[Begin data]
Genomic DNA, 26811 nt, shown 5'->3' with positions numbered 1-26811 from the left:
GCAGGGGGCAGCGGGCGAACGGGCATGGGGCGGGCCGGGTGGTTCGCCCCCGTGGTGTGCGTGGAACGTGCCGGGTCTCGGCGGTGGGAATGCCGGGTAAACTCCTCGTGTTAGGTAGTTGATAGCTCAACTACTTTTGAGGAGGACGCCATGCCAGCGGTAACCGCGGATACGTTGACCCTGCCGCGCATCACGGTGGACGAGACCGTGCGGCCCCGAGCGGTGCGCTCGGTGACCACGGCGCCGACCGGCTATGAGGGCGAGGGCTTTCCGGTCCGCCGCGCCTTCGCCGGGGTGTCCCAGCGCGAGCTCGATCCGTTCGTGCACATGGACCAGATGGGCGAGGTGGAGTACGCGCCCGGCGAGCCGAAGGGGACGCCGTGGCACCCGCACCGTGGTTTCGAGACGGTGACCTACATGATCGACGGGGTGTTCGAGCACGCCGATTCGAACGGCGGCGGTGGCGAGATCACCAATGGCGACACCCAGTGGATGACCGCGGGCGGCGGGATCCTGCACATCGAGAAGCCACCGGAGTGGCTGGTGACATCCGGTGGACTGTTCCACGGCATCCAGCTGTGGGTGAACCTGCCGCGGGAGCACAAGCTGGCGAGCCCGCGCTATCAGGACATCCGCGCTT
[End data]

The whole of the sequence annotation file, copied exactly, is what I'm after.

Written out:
Genomic DNA, 26811 nt, shown 5'->3' with positions numbered 1-26811 from the left:
GCAGGGGGCAGCGGGCGAACGGGCATGGGGCGGGCCGGGTGGTTCGCCCCCGTGGTGTGCGTGGAACGTGCCGGGTCTCGGCGGTGGGAATGCCGGGTAAACTCCTCGTGTTAGGTAGTTGATAGCTCAACTACTTTTGAGGAGGACGCCATGCCAGCGGTAACCGCGGATACGTTGACCCTGCCGCGCATCACGGTGGACGAGACCGTGCGGCCCCGAGCGGTGCGCTCGGTGACCACGGCGCCGACCGGCTATGAGGGCGAGGGCTTTCCGGTCCGCCGCGCCTTCGCCGGGGTGTCCCAGCGCGAGCTCGATCCGTTCGTGCACATGGACCAGATGGGCGAGGTGGAGTACGCGCCCGGCGAGCCGAAGGGGACGCCGTGGCACCCGCACCGTGGTTTCGAGACGGTGACCTACATGATCGACGGGGTGTTCGAGCACGCCGATTCGAACGGCGGCGGTGGCGAGATCACCAATGGCGACACCCAGTGGATGACCGCGGGCGGCGGGATCCTGCACATCGAGAAGCCACCGGAGTGGCTGGTGACATCCGGTGGACTGTTCCACGGCATCCAGCTGTGGGTGAACCTGCCGCGGGAGCACAAGCTGGCGAGCCCGCGCTATCAGGACATCCGCGCTT